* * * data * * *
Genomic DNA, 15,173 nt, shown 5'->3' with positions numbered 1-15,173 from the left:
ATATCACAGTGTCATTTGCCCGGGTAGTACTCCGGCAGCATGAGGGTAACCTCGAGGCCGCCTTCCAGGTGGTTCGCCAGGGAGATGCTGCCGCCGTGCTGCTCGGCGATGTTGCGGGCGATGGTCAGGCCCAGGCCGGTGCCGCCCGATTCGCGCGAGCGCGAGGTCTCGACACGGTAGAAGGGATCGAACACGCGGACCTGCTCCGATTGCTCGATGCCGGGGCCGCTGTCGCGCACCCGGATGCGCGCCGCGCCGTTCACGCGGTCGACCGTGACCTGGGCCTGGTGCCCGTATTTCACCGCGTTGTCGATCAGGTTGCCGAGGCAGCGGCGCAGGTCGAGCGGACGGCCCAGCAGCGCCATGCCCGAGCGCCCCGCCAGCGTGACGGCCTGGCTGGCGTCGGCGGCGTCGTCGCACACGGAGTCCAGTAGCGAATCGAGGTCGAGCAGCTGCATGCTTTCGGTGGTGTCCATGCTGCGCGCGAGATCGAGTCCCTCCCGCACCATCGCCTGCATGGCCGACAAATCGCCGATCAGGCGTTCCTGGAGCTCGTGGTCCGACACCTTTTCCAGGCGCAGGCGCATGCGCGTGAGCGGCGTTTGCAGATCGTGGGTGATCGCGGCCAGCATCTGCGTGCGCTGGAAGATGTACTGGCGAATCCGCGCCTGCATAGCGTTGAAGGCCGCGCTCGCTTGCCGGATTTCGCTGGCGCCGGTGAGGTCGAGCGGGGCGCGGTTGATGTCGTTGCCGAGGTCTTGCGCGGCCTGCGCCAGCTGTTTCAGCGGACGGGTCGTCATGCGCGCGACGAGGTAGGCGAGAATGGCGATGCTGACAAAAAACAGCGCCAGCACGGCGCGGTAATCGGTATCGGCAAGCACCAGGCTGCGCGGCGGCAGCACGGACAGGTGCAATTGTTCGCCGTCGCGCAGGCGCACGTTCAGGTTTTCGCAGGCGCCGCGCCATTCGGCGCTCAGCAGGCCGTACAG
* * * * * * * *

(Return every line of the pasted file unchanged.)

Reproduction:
Genomic DNA, 15,173 nt, shown 5'->3' with positions numbered 1-15,173 from the left:
ATATCACAGTGTCATTTGCCCGGGTAGTACTCCGGCAGCATGAGGGTAACCTCGAGGCCGCCTTCCAGGTGGTTCGCCAGGGAGATGCTGCCGCCGTGCTGCTCGGCGATGTTGCGGGCGATGGTCAGGCCCAGGCCGGTGCCGCCCGATTCGCGCGAGCGCGAGGTCTCGACACGGTAGAAGGGATCGAACACGCGGACCTGCTCCGATTGCTCGATGCCGGGGCCGCTGTCGCGCACCCGGATGCGCGCCGCGCCGTTCACGCGGTCGACCGTGACCTGGGCCTGGTGCCCGTATTTCACCGCGTTGTCGATCAGGTTGCCGAGGCAGCGGCGCAGGTCGAGCGGACGGCCCAGCAGCGCCATGCCCGAGCGCCCCGCCAGCGTGACGGCCTGGCTGGCGTCGGCGGCGTCGTCGCACACGGAGTCCAGTAGCGAATCGAGGTCGAGCAGCTGCATGCTTTCGGTGGTGTCCATGCTGCGCGCGAGATCGAGTCCCTCCCGCACCATCGCCTGCATGGCCGACAAATCGCCGATCAGGCGTTCCTGGAGCTCGTGGTCCGACACCTTTTCCAGGCGCAGGCGCATGCGCGTGAGCGGCGTTTGCAGATCGTGGGTGATCGCGGCCAGCATCTGCGTGCGCTGGAAGATGTACTGGCGAATCCGCGCCTGCATAGCGTTGAAGGCCGCGCTCGCTTGCCGGATTTCGCTGGCGCCGGTGAGGTCGAGCGGGGCGCGGTTGATGTCGTTGCCGAGGTCTTGCGCGGCCTGCGCCAGCTGTTTCAGCGGACGGGTCGTCATGCGCGCGACGAGGTAGGCGAGAATGGCGATGCTGACAAAAAACAGCGCCAGCACGGCGCGGTAATCGGTATCGGCAAGCACCAGGCTGCGCGGCGGCAGCACGGACAGGTGCAATTGTTCGCCGTCGCGCAGGCGCACGTTCAGGTTTTCGCAGGCGCCGCGCCATTCGGCGCTCAGCAGGCCGTACAG